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Morning Security Brief: License Plate Reader Privacy Concerns, North Korea Demands Return of Ship, and More

By Lilly Chapa

►The American Civil Liberties Union has raised concerns that automatic license plate scanners used by police store vehicle information for years—with little to no privacy protections—and could allow law enforcement to track the movements of everyone who drives a car. The organization has called for legislation to limit the technology and protect drivers’ privacy. The police surveillance was documented after the ACLU pored over 26,000 pages of public records requests from 600 police departments. "The documents paint a startling picture of a technology deployed with too few rules that is becoming a tool for mass routine location tracking and surveillance," the ACLU said in a written statement. The license plate readers are used to alert officers of vehicles associated in investigations and are mounted on bridges, overpasses and patrol cars.

 
►Panama has formally asked the United Nations for guidance on how to handle a seized North Korean ship containing hidden weapons. North Korea has also issued a statement demand that Panama release the ship and crew, according to CNN. "The Panamanian investigation authorities rashly attacked and detained the captain and crewmen of the ship on the plea of 'drug investigation' and searched its cargo but did not discover any drug," said a spokesman for North Korean's Foreign Ministry. The ship from Cuba was stopped by Panamanian officials for a routine search Monday when missiles were discovered hidden among the cargo. North Korea is banned from importing and exporting nuclear weapons, and although it is unclear why the weapons were being smuggled, officials are concerned North Korea is providing nuclear material to Cuba. Sen. Marco Rubio of Florida, a frequent Cuban government critic, described the weapons shipment as a "flagrant violation of multiple United Nations Security Council Resolutions."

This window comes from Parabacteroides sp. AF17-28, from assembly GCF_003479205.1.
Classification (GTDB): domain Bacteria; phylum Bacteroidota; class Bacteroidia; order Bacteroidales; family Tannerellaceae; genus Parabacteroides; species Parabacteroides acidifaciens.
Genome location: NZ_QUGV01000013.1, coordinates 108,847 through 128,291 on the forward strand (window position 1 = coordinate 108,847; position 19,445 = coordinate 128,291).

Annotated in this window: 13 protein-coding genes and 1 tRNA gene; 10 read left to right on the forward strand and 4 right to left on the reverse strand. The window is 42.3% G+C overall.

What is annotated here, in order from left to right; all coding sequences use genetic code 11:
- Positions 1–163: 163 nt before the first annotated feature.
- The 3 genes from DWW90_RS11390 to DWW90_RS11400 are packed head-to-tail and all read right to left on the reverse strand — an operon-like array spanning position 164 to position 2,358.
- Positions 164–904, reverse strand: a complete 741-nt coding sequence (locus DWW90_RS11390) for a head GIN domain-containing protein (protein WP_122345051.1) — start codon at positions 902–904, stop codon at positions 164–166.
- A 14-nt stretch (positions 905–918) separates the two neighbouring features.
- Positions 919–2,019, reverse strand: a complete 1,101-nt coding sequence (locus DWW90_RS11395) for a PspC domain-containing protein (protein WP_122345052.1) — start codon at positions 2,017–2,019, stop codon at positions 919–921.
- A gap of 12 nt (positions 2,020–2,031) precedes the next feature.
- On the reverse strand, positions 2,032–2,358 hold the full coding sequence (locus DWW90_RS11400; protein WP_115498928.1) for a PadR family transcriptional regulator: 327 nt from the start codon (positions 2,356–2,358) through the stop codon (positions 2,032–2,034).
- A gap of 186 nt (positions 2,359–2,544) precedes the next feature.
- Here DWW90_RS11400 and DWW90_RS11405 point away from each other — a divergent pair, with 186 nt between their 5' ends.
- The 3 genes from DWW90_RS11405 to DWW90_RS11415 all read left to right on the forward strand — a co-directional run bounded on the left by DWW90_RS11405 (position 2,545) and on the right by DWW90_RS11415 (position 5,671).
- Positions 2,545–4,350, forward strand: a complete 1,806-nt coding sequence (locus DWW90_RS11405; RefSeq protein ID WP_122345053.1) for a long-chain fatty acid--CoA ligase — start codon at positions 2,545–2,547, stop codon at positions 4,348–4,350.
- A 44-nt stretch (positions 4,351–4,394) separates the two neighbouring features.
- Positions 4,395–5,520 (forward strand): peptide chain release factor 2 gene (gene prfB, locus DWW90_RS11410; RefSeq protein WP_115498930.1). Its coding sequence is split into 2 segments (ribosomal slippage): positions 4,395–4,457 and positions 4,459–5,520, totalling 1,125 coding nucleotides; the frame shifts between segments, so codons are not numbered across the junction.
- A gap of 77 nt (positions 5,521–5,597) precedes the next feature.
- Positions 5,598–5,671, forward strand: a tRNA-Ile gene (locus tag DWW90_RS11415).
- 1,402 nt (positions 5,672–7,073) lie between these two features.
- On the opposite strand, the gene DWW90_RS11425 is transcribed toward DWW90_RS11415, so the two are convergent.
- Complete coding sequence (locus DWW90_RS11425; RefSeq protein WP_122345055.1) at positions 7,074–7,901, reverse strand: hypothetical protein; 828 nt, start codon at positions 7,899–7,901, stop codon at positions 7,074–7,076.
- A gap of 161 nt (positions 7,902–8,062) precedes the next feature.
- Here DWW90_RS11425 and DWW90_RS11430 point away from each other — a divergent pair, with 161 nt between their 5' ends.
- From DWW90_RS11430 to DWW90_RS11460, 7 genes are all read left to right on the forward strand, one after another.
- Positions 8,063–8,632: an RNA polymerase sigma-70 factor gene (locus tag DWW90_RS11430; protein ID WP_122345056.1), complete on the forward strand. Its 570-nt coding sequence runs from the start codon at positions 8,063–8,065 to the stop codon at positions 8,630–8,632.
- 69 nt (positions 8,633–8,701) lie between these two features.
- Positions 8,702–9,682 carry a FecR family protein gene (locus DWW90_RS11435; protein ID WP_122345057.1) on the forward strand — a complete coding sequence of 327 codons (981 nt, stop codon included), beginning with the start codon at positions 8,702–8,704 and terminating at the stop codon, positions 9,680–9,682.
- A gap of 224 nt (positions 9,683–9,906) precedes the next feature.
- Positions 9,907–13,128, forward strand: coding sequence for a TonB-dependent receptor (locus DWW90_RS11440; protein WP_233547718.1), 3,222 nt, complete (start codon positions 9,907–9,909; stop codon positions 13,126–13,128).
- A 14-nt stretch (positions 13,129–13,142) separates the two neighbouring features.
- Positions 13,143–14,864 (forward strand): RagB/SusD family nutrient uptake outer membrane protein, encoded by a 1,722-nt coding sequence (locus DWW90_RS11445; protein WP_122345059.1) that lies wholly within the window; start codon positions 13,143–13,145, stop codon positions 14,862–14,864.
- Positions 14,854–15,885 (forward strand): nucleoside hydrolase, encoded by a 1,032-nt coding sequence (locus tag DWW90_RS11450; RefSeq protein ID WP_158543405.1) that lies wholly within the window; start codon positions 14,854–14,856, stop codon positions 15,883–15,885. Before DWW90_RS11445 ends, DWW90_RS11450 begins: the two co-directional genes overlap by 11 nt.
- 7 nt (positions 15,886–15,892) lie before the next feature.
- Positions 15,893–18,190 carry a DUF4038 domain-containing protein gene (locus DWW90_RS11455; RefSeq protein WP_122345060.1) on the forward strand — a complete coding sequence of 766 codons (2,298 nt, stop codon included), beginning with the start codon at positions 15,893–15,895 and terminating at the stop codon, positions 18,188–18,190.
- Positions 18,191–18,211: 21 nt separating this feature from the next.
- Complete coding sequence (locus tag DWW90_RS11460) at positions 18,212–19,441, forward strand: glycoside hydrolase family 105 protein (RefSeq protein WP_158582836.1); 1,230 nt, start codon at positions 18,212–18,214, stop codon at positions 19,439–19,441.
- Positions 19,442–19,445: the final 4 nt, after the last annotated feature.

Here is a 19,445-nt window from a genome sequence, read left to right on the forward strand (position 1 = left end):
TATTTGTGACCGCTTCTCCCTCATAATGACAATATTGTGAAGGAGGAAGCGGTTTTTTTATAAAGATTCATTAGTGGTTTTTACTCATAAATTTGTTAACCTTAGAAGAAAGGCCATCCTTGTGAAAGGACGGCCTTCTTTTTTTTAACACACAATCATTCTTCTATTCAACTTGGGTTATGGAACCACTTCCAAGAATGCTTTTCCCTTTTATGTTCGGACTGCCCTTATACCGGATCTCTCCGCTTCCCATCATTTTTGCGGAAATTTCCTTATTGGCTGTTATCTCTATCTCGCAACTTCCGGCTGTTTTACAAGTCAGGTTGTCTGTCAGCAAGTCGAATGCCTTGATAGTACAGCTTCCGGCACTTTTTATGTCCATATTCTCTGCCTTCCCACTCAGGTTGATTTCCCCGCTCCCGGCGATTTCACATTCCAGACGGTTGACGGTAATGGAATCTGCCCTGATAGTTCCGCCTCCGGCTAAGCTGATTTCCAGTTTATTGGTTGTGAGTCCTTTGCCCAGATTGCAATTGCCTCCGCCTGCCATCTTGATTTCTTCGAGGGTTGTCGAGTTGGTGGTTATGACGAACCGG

► A joint investigation by the World Federation of Exchanges and‎ the International Organization of Securities Commissions found that half of all the world's critical financial exchanges have suffered cyber attacks in the past year. Hackers targeted non-trading stock market Web sites and generally implemented denial-of-service (DoS) attacks, according to Reuters. Although the hacking didn’t cause any serious problems in the market, experts are concerned that a single attack could have a widespread impact. “Doubt over the effectiveness of these regimes generally appears to rest on the international nature of cyber crime, which creates a major obstacle in effective enforcement,” said Rohini Tendulkar, author of the report. The report said that cyber crime costs the world between $38 billion and $1 trillion, although it is impossible to produce entirely accurate figures due to the indirect costs which are often left out of such calculations.

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